Global report on innovation points out Costa Rica’s systemic lag in infrastructure

In Latin America, Costa Rica ranks third in innovation after Chile and Mexico and, along with Brazil, is one of only four countries in the region to rank in the top 60.

, Global report on innovation points out Costa Rica’s systemic lag in infrastructure

RIO DE JANEIRO, BRAZIL – The fact that a cab was swallowed by a hole in a highway in Alajuela is news. But the fact that the country’s infrastructure problems are not going away is already a systemic problem.

This “systemac” lag is precisely one of the problems that Costa Rica has not been able to solve and has generated some of the worst international evaluations. The most recent was the one made by the Global Innovation Index 2021 of the World Intellectual Property Organization, released this Thursday.

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In the general innovation rankings, Costa Rica is in 56th place, far from first. Measured overall, however, infrastructure is one of the worst rated. On this indicator alone, Costa Rica falls to 71st place.

The fact that a cab was swallowed by a hole in a highway in Alajuela is news.
The fact that a cab was swallowed by a hole in a highway in Alajuela is news. (Photo internet reproduction)

The only area where the country falls even lower is market sophistication where obstacles to doing business continue to generate problems.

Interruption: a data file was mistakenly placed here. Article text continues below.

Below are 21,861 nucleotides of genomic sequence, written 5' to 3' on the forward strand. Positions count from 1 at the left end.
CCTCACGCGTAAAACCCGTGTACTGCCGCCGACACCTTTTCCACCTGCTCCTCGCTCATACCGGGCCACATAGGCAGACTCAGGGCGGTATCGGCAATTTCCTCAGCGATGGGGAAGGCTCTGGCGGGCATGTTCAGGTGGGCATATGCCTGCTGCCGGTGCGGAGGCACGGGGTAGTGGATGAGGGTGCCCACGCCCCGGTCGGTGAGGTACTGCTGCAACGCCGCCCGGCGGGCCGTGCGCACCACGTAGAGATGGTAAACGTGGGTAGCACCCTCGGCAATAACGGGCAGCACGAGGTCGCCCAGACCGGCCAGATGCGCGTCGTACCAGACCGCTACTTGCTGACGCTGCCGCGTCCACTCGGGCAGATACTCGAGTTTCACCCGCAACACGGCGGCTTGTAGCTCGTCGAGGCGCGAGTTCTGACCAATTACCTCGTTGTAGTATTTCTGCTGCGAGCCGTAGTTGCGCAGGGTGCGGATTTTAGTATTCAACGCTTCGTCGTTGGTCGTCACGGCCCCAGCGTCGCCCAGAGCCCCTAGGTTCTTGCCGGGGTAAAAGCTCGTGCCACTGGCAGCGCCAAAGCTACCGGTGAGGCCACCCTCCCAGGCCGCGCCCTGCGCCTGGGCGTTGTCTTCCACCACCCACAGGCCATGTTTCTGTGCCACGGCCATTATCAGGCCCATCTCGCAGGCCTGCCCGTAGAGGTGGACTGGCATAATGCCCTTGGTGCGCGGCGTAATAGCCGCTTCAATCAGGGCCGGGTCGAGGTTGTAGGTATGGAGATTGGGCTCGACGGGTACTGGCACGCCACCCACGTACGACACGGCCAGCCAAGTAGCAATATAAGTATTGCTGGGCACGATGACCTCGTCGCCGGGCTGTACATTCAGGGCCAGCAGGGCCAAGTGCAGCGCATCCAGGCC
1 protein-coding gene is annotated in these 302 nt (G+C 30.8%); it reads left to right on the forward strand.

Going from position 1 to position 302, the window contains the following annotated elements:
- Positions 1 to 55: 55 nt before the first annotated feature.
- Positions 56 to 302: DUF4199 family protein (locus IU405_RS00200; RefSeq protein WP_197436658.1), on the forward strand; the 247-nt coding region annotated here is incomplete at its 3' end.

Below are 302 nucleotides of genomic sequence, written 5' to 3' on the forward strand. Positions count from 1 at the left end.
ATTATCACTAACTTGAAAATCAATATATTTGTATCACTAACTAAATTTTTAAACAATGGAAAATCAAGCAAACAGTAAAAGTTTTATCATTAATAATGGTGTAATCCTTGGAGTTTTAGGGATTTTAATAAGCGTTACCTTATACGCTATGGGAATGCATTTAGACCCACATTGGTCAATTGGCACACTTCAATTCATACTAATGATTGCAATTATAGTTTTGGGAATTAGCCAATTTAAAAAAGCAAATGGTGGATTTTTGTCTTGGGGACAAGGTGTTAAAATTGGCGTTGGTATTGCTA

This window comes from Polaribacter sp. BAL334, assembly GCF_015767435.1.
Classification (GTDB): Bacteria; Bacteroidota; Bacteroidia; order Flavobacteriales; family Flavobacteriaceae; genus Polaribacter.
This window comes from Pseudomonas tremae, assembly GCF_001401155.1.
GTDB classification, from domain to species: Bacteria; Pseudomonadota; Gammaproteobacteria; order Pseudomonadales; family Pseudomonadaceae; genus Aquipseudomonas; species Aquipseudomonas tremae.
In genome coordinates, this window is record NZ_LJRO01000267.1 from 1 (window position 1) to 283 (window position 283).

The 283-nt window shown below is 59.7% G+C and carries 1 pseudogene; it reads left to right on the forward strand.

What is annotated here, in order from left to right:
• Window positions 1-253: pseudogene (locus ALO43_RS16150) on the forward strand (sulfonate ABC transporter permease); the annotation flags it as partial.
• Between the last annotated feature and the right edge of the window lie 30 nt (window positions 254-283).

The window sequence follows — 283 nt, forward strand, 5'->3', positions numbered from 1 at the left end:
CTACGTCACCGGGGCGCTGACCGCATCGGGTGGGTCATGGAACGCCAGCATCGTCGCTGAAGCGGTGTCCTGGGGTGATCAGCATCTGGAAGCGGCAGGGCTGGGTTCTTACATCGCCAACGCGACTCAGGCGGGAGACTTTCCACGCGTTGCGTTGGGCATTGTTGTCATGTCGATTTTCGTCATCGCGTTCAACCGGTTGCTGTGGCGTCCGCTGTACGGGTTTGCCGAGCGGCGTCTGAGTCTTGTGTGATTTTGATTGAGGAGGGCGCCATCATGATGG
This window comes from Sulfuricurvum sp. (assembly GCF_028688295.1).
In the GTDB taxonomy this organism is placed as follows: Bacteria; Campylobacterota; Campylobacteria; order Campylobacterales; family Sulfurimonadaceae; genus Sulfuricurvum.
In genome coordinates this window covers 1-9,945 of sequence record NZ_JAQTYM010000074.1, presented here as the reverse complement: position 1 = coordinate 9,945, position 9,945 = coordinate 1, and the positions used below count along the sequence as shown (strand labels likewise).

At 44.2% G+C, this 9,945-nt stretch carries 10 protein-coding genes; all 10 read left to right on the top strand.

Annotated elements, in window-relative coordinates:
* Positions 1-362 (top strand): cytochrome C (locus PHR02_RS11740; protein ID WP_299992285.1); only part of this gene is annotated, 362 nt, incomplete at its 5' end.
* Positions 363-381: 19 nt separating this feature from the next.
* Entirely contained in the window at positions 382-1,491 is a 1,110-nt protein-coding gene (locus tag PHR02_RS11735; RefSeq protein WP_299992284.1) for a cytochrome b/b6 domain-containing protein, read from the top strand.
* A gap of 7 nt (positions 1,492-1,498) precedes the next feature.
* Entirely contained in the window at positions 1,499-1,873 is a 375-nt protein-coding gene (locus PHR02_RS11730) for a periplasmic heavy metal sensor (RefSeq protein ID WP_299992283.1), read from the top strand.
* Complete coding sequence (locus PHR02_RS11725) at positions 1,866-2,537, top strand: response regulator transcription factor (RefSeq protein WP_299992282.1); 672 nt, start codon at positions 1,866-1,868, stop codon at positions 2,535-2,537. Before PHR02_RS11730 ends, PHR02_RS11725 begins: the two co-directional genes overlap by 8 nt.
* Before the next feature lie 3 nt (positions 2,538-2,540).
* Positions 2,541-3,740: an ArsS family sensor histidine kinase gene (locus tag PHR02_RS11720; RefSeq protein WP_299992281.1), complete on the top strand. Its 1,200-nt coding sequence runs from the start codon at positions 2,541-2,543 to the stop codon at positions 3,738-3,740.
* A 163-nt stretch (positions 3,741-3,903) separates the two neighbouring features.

The document takes into account 132 economies. With the 56th position, the country remains stuck in the same place as a year ago.

For the Chamber of Industries, in the case of Costa Rica, the historical results of the index are of concern, since weaknesses continue to appear in areas such as infrastructure, people graduated in science and technology, and market sophistication; recurring weaknesses that could translate into structural problems that the country has not known or wanted to solve.

“Our current situation should be seen as an opportunity and a call for the country to make the necessary decisions in a systemic manner that will enable sustainable development and allow us to reap the social impact of innovation,” explained Enrique Egloff, president of the Costa Rican Chamber of Industries.

In Latin America, Costa Rica ranks third after Chile and Mexico, and together with Brazil, it is one of only four countries in the region that is among the top 60. However, except for Mexico, none of the Latin American countries has climbed consistently in the ranking over the last ten years, according to the Chamber of Industries.